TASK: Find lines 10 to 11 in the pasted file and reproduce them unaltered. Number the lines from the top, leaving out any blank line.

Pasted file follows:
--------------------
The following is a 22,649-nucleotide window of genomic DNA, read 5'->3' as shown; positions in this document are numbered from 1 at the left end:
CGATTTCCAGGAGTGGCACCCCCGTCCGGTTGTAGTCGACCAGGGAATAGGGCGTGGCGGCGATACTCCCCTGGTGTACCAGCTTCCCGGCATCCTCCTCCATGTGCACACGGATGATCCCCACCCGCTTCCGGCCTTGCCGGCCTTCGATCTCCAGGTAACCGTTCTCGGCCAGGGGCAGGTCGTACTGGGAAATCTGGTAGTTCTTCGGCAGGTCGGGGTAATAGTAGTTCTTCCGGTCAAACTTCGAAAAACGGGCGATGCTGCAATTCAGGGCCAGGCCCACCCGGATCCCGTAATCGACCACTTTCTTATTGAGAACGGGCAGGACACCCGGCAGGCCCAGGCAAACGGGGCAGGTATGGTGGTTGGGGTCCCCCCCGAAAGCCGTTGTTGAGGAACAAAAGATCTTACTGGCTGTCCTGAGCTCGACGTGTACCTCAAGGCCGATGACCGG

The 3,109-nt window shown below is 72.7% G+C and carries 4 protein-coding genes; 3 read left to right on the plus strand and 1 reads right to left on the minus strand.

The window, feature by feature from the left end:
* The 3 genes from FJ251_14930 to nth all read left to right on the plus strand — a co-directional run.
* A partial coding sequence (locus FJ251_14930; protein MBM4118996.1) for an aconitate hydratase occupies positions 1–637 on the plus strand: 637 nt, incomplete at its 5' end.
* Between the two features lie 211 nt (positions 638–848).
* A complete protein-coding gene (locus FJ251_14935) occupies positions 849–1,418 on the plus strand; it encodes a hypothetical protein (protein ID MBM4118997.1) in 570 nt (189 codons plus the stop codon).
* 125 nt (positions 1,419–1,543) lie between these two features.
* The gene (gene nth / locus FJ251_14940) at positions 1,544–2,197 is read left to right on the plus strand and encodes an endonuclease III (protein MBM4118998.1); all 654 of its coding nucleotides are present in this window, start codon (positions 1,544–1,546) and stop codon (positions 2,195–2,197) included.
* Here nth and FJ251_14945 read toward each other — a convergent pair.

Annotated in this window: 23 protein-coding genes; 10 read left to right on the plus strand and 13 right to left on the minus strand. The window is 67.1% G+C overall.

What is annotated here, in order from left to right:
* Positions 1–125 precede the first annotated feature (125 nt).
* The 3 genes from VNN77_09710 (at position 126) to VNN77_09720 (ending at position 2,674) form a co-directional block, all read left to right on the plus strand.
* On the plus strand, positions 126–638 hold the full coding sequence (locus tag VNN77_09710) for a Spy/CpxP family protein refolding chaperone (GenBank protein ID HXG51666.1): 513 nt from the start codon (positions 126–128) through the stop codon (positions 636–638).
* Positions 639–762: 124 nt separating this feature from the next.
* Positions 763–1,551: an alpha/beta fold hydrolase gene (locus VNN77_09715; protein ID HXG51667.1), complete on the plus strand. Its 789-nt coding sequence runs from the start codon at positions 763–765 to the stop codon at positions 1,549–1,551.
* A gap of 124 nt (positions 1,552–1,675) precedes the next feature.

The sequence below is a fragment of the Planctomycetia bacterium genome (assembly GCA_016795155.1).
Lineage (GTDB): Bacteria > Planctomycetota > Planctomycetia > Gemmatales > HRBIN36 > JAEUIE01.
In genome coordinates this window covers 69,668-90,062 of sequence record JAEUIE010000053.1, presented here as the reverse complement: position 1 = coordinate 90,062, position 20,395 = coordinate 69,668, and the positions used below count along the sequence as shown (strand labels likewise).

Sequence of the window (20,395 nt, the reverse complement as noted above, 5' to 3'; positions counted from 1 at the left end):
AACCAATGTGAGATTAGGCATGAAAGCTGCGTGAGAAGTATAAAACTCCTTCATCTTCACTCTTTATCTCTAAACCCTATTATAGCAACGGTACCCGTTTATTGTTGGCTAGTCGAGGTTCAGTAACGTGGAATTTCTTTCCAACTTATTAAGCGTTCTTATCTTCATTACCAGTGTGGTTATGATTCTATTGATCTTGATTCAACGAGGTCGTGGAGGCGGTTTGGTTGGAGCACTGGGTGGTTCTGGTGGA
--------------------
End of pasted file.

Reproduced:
* The gene (gene nth / locus FJ251_14940) at positions 1,544–2,197 is read left to right on the plus strand and encodes an endonuclease III (protein MBM4118998.1); all 654 of its coding nucleotides are present in this window, start codon (positions 1,544–1,546) and stop codon (positions 2,195–2,197) included.
* Here nth and FJ251_14945 read toward each other — a convergent pair.